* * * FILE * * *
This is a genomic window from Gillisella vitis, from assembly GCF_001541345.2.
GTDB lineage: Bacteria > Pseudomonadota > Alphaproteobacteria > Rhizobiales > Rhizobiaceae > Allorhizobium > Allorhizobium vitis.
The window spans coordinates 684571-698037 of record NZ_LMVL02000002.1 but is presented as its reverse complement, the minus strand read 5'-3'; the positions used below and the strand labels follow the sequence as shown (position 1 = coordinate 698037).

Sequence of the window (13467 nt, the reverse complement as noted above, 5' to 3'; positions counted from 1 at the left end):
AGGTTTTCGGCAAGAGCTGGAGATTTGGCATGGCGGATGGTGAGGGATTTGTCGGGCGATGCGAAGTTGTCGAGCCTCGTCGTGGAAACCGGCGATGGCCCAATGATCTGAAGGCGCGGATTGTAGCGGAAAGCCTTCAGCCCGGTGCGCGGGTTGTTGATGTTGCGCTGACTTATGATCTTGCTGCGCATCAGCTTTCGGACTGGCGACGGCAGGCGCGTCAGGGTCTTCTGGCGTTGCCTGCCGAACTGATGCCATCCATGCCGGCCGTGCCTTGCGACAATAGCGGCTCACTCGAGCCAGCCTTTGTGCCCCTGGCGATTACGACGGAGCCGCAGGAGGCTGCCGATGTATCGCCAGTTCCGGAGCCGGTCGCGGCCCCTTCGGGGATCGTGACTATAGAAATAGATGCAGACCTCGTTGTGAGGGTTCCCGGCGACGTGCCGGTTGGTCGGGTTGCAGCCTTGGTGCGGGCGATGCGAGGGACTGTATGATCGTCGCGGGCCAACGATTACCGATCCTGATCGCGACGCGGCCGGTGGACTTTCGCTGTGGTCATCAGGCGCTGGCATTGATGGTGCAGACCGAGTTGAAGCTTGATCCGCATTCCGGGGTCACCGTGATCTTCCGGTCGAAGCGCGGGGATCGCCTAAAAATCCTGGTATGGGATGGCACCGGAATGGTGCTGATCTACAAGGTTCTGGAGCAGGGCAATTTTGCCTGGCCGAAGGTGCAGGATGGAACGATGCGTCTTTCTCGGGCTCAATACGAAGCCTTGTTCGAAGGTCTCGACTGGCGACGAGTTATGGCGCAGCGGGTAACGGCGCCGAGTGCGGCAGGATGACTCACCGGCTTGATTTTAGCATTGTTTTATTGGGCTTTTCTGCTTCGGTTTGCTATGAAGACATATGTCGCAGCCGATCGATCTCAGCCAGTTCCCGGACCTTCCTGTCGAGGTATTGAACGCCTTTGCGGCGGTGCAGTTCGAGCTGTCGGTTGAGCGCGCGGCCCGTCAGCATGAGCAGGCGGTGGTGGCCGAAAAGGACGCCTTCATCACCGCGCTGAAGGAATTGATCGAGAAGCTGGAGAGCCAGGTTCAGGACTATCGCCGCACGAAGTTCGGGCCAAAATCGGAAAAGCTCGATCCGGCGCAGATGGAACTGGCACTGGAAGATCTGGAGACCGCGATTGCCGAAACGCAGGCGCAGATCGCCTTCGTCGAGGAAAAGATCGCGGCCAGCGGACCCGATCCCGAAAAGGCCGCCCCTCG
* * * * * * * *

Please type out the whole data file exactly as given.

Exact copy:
This is a genomic window from Gillisella vitis, from assembly GCF_001541345.2.
GTDB lineage: Bacteria > Pseudomonadota > Alphaproteobacteria > Rhizobiales > Rhizobiaceae > Allorhizobium > Allorhizobium vitis.
The window spans coordinates 684571-698037 of record NZ_LMVL02000002.1 but is presented as its reverse complement, the minus strand read 5'-3'; the positions used below and the strand labels follow the sequence as shown (position 1 = coordinate 698037).

Sequence of the window (13467 nt, the reverse complement as noted above, 5' to 3'; positions counted from 1 at the left end):
AGGTTTTCGGCAAGAGCTGGAGATTTGGCATGGCGGATGGTGAGGGATTTGTCGGGCGATGCGAAGTTGTCGAGCCTCGTCGTGGAAACCGGCGATGGCCCAATGATCTGAAGGCGCGGATTGTAGCGGAAAGCCTTCAGCCCGGTGCGCGGGTTGTTGATGTTGCGCTGACTTATGATCTTGCTGCGCATCAGCTTTCGGACTGGCGACGGCAGGCGCGTCAGGGTCTTCTGGCGTTGCCTGCCGAACTGATGCCATCCATGCCGGCCGTGCCTTGCGACAATAGCGGCTCACTCGAGCCAGCCTTTGTGCCCCTGGCGATTACGACGGAGCCGCAGGAGGCTGCCGATGTATCGCCAGTTCCGGAGCCGGTCGCGGCCCCTTCGGGGATCGTGACTATAGAAATAGATGCAGACCTCGTTGTGAGGGTTCCCGGCGACGTGCCGGTTGGTCGGGTTGCAGCCTTGGTGCGGGCGATGCGAGGGACTGTATGATCGTCGCGGGCCAACGATTACCGATCCTGATCGCGACGCGGCCGGTGGACTTTCGCTGTGGTCATCAGGCGCTGGCATTGATGGTGCAGACCGAGTTGAAGCTTGATCCGCATTCCGGGGTCACCGTGATCTTCCGGTCGAAGCGCGGGGATCGCCTAAAAATCCTGGTATGGGATGGCACCGGAATGGTGCTGATCTACAAGGTTCTGGAGCAGGGCAATTTTGCCTGGCCGAAGGTGCAGGATGGAACGATGCGTCTTTCTCGGGCTCAATACGAAGCCTTGTTCGAAGGTCTCGACTGGCGACGAGTTATGGCGCAGCGGGTAACGGCGCCGAGTGCGGCAGGATGACTCACCGGCTTGATTTTAGCATTGTTTTATTGGGCTTTTCTGCTTCGGTTTGCTATGAAGACATATGTCGCAGCCGATCGATCTCAGCCAGTTCCCGGACCTTCCTGTCGAGGTATTGAACGCCTTTGCGGCGGTGCAGTTCGAGCTGTCGGTTGAGCGCGCGGCCCGTCAGCATGAGCAGGCGGTGGTGGCCGAAAAGGACGCCTTCATCACCGCGCTGAAGGAATTGATCGAGAAGCTGGAGAGCCAGGTTCAGGACTATCGCCGCACGAAGTTCGGGCCAAAATCGGAAAAGCTCGATCCGGCGCAGATGGAACTGGCACTGGAAGATCTGGAGACCGCGATTGCCGAAACGCAGGCGCAGATCGCCTTCGTCGAGGAAAAGATCGCGGCCAGCGGACCCGATCCCGAAAAGGCCGCCCCTCG